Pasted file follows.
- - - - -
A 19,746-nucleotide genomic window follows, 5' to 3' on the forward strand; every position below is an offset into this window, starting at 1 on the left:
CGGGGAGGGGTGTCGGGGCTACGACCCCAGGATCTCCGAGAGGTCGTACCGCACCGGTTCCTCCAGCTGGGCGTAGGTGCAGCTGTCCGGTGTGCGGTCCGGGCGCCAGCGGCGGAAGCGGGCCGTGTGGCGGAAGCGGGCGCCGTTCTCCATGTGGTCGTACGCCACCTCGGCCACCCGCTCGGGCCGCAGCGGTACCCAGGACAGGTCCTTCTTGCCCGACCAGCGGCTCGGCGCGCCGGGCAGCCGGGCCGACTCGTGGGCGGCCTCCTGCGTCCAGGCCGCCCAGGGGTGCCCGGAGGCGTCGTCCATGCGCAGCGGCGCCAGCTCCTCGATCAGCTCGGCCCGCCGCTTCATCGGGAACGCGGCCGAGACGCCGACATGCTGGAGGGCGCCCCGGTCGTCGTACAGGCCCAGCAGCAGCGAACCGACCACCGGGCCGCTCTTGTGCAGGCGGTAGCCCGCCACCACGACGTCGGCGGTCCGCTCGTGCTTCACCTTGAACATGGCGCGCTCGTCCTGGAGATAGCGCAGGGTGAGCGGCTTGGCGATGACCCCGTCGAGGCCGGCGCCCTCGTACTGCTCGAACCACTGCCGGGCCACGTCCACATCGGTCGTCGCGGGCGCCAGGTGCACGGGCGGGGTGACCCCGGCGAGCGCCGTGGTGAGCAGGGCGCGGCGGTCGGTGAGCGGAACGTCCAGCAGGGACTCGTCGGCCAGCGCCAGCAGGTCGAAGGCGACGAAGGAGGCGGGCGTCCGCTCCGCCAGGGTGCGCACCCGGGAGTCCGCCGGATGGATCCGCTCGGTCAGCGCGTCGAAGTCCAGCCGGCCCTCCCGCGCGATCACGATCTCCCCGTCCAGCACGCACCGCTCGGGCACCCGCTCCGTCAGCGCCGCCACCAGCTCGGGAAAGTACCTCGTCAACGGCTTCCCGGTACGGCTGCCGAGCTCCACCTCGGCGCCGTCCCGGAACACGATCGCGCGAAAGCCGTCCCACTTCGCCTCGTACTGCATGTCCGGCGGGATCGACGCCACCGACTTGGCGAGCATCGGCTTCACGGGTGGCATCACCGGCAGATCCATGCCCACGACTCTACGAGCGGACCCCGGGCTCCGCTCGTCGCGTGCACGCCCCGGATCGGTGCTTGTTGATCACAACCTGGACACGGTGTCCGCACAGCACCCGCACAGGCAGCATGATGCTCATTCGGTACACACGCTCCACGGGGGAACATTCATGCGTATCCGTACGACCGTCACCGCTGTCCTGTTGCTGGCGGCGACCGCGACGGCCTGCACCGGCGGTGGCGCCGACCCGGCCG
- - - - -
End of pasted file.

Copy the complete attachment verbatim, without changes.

A 19,746-nucleotide genomic window follows, 5' to 3' on the forward strand; every position below is an offset into this window, starting at 1 on the left:
CGGGGAGGGGTGTCGGGGCTACGACCCCAGGATCTCCGAGAGGTCGTACCGCACCGGTTCCTCCAGCTGGGCGTAGGTGCAGCTGTCCGGTGTGCGGTCCGGGCGCCAGCGGCGGAAGCGGGCCGTGTGGCGGAAGCGGGCGCCGTTCTCCATGTGGTCGTACGCCACCTCGGCCACCCGCTCGGGCCGCAGCGGTACCCAGGACAGGTCCTTCTTGCCCGACCAGCGGCTCGGCGCGCCGGGCAGCCGGGCCGACTCGTGGGCGGCCTCCTGCGTCCAGGCCGCCCAGGGGTGCCCGGAGGCGTCGTCCATGCGCAGCGGCGCCAGCTCCTCGATCAGCTCGGCCCGCCGCTTCATCGGGAACGCGGCCGAGACGCCGACATGCTGGAGGGCGCCCCGGTCGTCGTACAGGCCCAGCAGCAGCGAACCGACCACCGGGCCGCTCTTGTGCAGGCGGTAGCCCGCCACCACGACGTCGGCGGTCCGCTCGTGCTTCACCTTGAACATGGCGCGCTCGTCCTGGAGATAGCGCAGGGTGAGCGGCTTGGCGATGACCCCGTCGAGGCCGGCGCCCTCGTACTGCTCGAACCACTGCCGGGCCACGTCCACATCGGTCGTCGCGGGCGCCAGGTGCACGGGCGGGGTGACCCCGGCGAGCGCCGTGGTGAGCAGGGCGCGGCGGTCGGTGAGCGGAACGTCCAGCAGGGACTCGTCGGCCAGCGCCAGCAGGTCGAAGGCGACGAAGGAGGCGGGCGTCCGCTCCGCCAGGGTGCGCACCCGGGAGTCCGCCGGATGGATCCGCTCGGTCAGCGCGTCGAAGTCCAGCCGGCCCTCCCGCGCGATCACGATCTCCCCGTCCAGCACGCACCGCTCGGGCACCCGCTCCGTCAGCGCCGCCACCAGCTCGGGAAAGTACCTCGTCAACGGCTTCCCGGTACGGCTGCCGAGCTCCACCTCGGCGCCGTCCCGGAACACGATCGCGCGAAAGCCGTCCCACTTCGCCTCGTACTGCATGTCCGGCGGGATCGACGCCACCGACTTGGCGAGCATCGGCTTCACGGGTGGCATCACCGGCAGATCCATGCCCACGACTCTACGAGCGGACCCCGGGCTCCGCTCGTCGCGTGCACGCCCCGGATCGGTGCTTGTTGATCACAACCTGGACACGGTGTCCGCACAGCACCCGCACAGGCAGCATGATGCTCATTCGGTACACACGCTCCACGGGGGAACATTCATGCGTATCCGTACGACCGTCACCGCTGTCCTGTTGCTGGCGGCGACCGCGACGGCCTGCACCGGCGGTGGCGCCGACCCGGCCG